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Neuromuscul Disord. 1997 Jul;7(5):299-313.

Gene transfer to muscle using herpes simplex virus-based vectors.

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  • 1Department of Orthopaedic Surgery, Children's Hospital of Pittsburgh, PA 15261, USA.


The main goal of gene therapy for Duchenne muscular dystrophy (DMD) is to restore dystrophin into as many muscle cells as necessary to be therapeutic. Herpes simplex virus type 1 (HSV-1) represents a promising new viral vector capable of efficient transduction of myofibers in vivo. The viral genome is large and can accommodate multiple or large non-viral genes including the full-length dystrophin. Here we report on the use of a replication defective HSV-1 mutant vector (DZ) deleted for the essential immediate early (IE) gene ICP4 for studies of reporter gene transfer and expression following direct inoculation of mouse skeletal muscle. Our initial experiments showed that HSV-1 can efficiently infect and express a foreign reporter gene in myoblasts and myotubes in vitro. Furthermore, the intramuscular inoculation of HSV-1 resulted in transduction of a significant number of muscle fibers in newborn mice and some muscle fibers in adult animals. We have attempted to exploit these features to develop new HSV mutant vectors for dystrophin gene delivery to DMD muscle, however two impediments to using this virus for muscle gene delivery have to be overcome: namely viral cytotoxicity and the differential transducibility with HSV-1 throughout the development of muscle fibers. To solve the first problem, virus mutants deleted for the immediate early (IE) genes (ICP4, ICP22, ICP27 and UL41) were constructed and the multiple deleted virus was greatly reduced in cytotoxicity relative to our first generation HSV vector strains. Current work is aimed at incorporating full-length dystrophin under muscle specific promoter (muscle creatine kinase MCK) into these new viral vectors. To address the second problem we have analysed by immunohistochemistry the spreading of the HSV-1 in newborn versus adult muscles to determine whether mature basal lamina which surrounds the adult muscle fibers blocks the HSV-1 entry into the mature muscle fibers.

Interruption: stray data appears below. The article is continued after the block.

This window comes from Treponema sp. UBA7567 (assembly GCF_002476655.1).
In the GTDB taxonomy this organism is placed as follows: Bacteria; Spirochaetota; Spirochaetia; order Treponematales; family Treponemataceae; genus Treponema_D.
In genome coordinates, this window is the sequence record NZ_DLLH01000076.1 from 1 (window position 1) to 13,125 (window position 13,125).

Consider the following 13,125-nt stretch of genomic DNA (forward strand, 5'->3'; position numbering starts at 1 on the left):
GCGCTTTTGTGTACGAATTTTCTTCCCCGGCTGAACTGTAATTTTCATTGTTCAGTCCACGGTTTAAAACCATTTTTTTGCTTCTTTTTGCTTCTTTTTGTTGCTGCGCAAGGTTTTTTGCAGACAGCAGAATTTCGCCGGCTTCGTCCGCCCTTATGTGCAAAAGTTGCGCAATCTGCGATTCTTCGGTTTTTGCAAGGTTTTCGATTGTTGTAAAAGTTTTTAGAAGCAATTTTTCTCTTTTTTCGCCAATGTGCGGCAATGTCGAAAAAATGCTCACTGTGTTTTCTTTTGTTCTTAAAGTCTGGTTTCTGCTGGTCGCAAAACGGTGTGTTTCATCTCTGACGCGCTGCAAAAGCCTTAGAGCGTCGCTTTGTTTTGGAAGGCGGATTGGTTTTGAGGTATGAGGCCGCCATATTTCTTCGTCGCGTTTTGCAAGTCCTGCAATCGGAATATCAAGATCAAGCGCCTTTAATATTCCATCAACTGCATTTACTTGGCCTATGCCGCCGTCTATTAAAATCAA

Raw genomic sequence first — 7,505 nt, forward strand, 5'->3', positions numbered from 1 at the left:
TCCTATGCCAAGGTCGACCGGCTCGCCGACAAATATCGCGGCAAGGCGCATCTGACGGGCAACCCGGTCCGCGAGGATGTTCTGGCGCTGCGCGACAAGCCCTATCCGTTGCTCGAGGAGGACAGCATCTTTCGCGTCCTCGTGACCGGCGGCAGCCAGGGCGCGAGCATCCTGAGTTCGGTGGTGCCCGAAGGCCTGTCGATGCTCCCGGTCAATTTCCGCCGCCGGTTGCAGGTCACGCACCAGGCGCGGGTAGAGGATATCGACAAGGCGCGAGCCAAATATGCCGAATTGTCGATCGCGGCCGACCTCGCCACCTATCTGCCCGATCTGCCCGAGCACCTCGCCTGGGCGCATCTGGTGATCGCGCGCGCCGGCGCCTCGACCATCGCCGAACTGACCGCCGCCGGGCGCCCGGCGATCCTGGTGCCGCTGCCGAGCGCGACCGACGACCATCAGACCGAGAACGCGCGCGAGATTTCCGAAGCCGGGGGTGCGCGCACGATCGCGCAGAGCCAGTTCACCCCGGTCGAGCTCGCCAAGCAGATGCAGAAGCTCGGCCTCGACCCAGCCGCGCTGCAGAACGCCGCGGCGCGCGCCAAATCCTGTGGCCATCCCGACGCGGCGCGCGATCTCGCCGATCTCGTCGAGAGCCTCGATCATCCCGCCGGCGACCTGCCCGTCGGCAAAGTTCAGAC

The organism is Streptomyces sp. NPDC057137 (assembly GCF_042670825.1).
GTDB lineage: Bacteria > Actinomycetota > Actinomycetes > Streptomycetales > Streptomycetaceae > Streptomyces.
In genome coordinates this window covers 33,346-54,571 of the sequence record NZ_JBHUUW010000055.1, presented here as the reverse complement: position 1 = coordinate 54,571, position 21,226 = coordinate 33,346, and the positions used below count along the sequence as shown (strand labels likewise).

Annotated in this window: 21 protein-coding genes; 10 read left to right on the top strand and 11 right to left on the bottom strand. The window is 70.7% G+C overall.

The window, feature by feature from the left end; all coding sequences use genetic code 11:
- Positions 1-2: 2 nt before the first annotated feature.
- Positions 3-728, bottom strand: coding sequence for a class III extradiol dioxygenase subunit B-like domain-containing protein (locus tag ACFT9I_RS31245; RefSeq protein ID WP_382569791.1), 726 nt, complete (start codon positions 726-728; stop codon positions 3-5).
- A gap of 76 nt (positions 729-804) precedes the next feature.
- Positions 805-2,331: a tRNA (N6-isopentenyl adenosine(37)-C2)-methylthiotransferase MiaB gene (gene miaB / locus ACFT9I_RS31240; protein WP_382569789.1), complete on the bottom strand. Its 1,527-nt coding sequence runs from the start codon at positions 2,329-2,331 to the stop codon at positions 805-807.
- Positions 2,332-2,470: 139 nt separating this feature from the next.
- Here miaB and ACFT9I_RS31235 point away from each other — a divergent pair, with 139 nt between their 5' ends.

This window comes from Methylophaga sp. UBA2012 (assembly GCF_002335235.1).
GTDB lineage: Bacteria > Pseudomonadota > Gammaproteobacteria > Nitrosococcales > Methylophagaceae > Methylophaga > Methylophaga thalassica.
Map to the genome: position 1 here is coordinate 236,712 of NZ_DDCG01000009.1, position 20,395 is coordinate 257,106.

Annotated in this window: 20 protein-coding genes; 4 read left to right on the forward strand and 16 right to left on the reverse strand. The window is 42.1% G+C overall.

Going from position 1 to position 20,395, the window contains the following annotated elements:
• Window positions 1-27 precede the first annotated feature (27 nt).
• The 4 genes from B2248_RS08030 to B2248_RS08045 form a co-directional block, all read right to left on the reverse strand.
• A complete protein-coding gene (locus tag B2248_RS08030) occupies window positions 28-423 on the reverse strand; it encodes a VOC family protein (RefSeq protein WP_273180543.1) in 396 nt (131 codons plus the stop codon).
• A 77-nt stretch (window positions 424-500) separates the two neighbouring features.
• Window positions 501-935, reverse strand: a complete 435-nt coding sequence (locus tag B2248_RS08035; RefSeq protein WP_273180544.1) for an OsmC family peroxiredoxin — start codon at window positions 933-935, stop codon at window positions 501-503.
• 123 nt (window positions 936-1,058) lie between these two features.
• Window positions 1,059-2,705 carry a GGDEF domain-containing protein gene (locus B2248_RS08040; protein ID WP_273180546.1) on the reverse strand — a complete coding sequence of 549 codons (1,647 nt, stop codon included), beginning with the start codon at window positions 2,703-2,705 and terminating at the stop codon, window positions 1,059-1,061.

[PubMed - indexed for MEDLINE]
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